Autumn/Winter TBR

I feel like it might be a little late to start a TBR for autumn, but since I have just moved to the sunny climes of the United States South-East, where it very much does not feel like the British autumns I am accustomed to, the season has barely begun in my mind. I am half waiting for the turn of the weather, the chill that will warrant endless cups of tea and an excuse to read rather than go outside, but at the same time basking in the glow of 30 degree heat and endless sunshine, so I can’t complain too much!

This is the first time I have publicly set myself some sort of reading goal, so it does heighten the pressure slightly. However, I also do think it is time I took stock of my bookshelf – virtual and otherwise – and line up some of the titles I want to get to reading in the coming months.

1. The Little Friend by Donna Tartt

Before this year, I hadn’t read any of Donna Tartt’s much-acclaimed novels. I don’t know quite how I escaped it, but since reading and enjoying her other two, it only seems natural that The Little Friend would be next on my list.

2. Do Not Say We Have Nothing by Madeleine Thien

A good friend and fellow book lover recommended this one to me. We met in China and both love the country, so when I heard this was on the Booker shortlist 2016, I was very excited.

3. The End We Start From by Megan Hunter

This came up on my NetGalley homepage last week and it sounded enthralling … Set in a dystopian England mostly submerged in water, it was the talk of the London Book Fair this year. Let’s hope it lives up to the hype.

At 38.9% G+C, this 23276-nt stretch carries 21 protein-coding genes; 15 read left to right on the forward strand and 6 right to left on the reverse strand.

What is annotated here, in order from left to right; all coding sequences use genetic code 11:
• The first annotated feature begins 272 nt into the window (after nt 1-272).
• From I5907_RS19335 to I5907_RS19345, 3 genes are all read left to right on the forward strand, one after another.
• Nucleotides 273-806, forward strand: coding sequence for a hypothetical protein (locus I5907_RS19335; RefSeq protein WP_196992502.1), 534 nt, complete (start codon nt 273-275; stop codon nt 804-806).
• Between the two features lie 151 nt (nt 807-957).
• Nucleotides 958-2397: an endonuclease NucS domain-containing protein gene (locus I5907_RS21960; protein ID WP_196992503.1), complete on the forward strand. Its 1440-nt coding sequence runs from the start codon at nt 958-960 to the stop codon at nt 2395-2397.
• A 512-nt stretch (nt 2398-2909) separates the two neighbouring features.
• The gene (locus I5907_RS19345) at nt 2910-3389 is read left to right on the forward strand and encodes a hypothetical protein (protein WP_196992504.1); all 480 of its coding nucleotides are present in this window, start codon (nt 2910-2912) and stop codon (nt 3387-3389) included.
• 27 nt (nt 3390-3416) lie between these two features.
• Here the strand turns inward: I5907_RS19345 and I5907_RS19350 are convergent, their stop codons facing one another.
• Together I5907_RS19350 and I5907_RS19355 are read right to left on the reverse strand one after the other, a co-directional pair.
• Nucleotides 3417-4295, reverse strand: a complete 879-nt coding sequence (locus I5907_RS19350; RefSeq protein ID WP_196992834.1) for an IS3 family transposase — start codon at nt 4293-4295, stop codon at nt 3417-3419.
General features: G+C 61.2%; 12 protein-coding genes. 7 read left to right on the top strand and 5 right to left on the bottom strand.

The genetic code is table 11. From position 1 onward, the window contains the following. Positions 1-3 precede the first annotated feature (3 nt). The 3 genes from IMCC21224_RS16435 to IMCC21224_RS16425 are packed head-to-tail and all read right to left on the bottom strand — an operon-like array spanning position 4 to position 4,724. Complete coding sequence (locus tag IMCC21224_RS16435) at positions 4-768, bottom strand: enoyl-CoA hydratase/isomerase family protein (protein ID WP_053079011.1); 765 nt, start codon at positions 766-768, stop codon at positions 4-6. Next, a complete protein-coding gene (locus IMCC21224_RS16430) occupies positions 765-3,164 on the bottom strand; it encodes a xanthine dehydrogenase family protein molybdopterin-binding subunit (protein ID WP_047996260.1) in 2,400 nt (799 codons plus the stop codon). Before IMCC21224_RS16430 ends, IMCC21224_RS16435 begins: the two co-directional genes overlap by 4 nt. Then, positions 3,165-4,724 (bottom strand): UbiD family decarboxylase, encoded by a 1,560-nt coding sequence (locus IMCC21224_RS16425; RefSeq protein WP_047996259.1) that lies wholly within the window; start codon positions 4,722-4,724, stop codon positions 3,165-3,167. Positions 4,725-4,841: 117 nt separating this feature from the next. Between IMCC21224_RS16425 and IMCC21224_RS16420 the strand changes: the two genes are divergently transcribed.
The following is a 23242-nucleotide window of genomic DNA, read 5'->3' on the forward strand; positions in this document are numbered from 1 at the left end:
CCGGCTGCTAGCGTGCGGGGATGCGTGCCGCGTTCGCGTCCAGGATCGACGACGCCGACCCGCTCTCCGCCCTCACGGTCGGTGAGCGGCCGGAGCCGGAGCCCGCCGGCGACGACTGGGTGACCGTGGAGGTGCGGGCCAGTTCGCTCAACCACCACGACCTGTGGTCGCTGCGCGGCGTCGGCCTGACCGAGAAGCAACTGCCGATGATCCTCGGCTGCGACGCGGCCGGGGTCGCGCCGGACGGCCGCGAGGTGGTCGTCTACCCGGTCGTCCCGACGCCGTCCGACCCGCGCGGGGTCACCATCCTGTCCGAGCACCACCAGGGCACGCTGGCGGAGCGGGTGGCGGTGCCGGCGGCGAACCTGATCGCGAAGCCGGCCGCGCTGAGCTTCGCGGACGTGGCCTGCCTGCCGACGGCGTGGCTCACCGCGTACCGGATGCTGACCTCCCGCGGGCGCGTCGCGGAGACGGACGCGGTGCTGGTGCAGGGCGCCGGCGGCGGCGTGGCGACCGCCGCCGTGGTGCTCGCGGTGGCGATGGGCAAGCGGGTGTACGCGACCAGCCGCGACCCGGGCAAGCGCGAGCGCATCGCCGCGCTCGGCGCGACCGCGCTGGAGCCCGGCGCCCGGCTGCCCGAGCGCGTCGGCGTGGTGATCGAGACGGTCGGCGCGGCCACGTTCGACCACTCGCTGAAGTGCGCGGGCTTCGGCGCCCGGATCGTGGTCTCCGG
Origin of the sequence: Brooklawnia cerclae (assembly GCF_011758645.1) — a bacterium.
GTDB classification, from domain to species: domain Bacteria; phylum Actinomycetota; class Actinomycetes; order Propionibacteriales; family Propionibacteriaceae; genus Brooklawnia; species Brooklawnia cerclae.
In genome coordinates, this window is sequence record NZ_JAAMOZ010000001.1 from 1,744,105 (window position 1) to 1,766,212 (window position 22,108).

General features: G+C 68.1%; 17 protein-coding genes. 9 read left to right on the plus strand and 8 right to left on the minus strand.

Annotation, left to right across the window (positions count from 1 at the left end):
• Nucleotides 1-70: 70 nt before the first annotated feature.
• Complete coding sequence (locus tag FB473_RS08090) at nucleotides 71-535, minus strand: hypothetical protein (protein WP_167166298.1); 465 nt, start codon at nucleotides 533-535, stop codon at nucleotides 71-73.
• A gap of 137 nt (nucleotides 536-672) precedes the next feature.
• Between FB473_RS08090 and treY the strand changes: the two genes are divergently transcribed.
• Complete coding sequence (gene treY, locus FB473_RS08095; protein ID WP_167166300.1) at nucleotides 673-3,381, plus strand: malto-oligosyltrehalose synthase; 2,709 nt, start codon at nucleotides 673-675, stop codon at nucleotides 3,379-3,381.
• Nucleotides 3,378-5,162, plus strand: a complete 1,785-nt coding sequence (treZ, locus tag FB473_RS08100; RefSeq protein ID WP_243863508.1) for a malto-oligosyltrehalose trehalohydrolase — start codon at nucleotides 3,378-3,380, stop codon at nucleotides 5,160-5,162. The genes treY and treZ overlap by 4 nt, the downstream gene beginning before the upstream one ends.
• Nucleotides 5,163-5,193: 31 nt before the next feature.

4. Her Every Fear by Peter Swanson

I loved The Kind Worth Killing, so I’m hoping Peter Swanson has pulled off another palm-sweating, intelligent thriller in this one.

5. Beijing Coma by Ma Jian

I’ve had my eye on this for a long time. Another novel set in China, though this one is slightly more recent history. Taking place during the student uprising of the 80s, The Telegraph called it a “landmark work of fiction” when it was published almost 10 years ago.

6. A Place Called Winter by Patrick Gale

I purchased this book last summer and, as silly as it sounds, couldn’t quite bring myself to read it at the time because it has ‘winter’ in the title. I know. However, the glowing reviews mean that I can’t keep away from it for much longer, and it’ll soon be the season when such reading seems appropriate.


Well, there we have it – a modest goal but I’m sure there will be more NetGalley titles that have me clicking ‘request’, library new arrivals that I just can’t stop myself from borrowing and of course the occasional (ahem) forage into an actual real life bookshop, where the smell of a brand new book is just too alluring.



6 thoughts on “Autumn/Winter TBR

  1. Great list! I’ve read and loved both Do Not Say We Have Nothing and The End We Start From. Two very different books but I’d recommend both. Thien’s novel also has connections to the 80s student uprisings, so I imagine it would be interesting to read it alongside Beijing Coma, which I’ll admit I hadn’t heard of before you mentioned it. I may look it up!

    Liked by 1 person

    • Great – glad to hear you enjoyed both of those!! The only reason I’ve not yet started Thien’s novel is because I have a beautiful hardback copy and can’t face carrying it around! I have eclectic tastes but I tend to love anything set in China. I’ll let you know my thoughts on Beijing Coma – hopefully it’ll be one you enjoy too!

      Liked by 1 person

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